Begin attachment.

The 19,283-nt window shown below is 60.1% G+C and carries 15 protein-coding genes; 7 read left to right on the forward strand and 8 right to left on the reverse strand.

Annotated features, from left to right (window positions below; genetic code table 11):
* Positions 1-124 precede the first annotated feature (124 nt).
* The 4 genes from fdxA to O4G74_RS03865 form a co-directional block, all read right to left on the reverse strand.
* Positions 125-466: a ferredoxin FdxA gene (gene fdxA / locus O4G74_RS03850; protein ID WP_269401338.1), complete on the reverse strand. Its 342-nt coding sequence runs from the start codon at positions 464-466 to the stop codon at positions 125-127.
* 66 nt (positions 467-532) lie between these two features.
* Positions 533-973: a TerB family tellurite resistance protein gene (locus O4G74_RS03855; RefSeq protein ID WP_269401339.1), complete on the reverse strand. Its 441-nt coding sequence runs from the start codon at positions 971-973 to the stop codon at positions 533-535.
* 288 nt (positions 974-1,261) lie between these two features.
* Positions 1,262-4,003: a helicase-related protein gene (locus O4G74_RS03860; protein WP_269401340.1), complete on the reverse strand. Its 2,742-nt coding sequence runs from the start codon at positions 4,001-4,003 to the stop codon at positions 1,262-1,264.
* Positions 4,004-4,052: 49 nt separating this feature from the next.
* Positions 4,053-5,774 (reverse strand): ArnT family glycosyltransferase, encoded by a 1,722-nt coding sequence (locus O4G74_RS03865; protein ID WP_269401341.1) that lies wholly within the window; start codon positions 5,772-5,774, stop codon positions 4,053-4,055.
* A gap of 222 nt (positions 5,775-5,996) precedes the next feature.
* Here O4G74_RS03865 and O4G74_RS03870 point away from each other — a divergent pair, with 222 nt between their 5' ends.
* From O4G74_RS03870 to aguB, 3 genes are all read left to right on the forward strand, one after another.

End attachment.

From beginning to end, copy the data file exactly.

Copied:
The 19,283-nt window shown below is 60.1% G+C and carries 15 protein-coding genes; 7 read left to right on the forward strand and 8 right to left on the reverse strand.

Annotated features, from left to right (window positions below; genetic code table 11):
* Positions 1-124 precede the first annotated feature (124 nt).
* The 4 genes from fdxA to O4G74_RS03865 form a co-directional block, all read right to left on the reverse strand.
* Positions 125-466: a ferredoxin FdxA gene (gene fdxA / locus O4G74_RS03850; protein ID WP_269401338.1), complete on the reverse strand. Its 342-nt coding sequence runs from the start codon at positions 464-466 to the stop codon at positions 125-127.
* 66 nt (positions 467-532) lie between these two features.
* Positions 533-973: a TerB family tellurite resistance protein gene (locus O4G74_RS03855; RefSeq protein ID WP_269401339.1), complete on the reverse strand. Its 441-nt coding sequence runs from the start codon at positions 971-973 to the stop codon at positions 533-535.
* 288 nt (positions 974-1,261) lie between these two features.
* Positions 1,262-4,003: a helicase-related protein gene (locus O4G74_RS03860; protein WP_269401340.1), complete on the reverse strand. Its 2,742-nt coding sequence runs from the start codon at positions 4,001-4,003 to the stop codon at positions 1,262-1,264.
* Positions 4,004-4,052: 49 nt separating this feature from the next.
* Positions 4,053-5,774 (reverse strand): ArnT family glycosyltransferase, encoded by a 1,722-nt coding sequence (locus O4G74_RS03865; protein ID WP_269401341.1) that lies wholly within the window; start codon positions 5,772-5,774, stop codon positions 4,053-4,055.
* A gap of 222 nt (positions 5,775-5,996) precedes the next feature.
* Here O4G74_RS03865 and O4G74_RS03870 point away from each other — a divergent pair, with 222 nt between their 5' ends.
* From O4G74_RS03870 to aguB, 3 genes are all read left to right on the forward strand, one after another.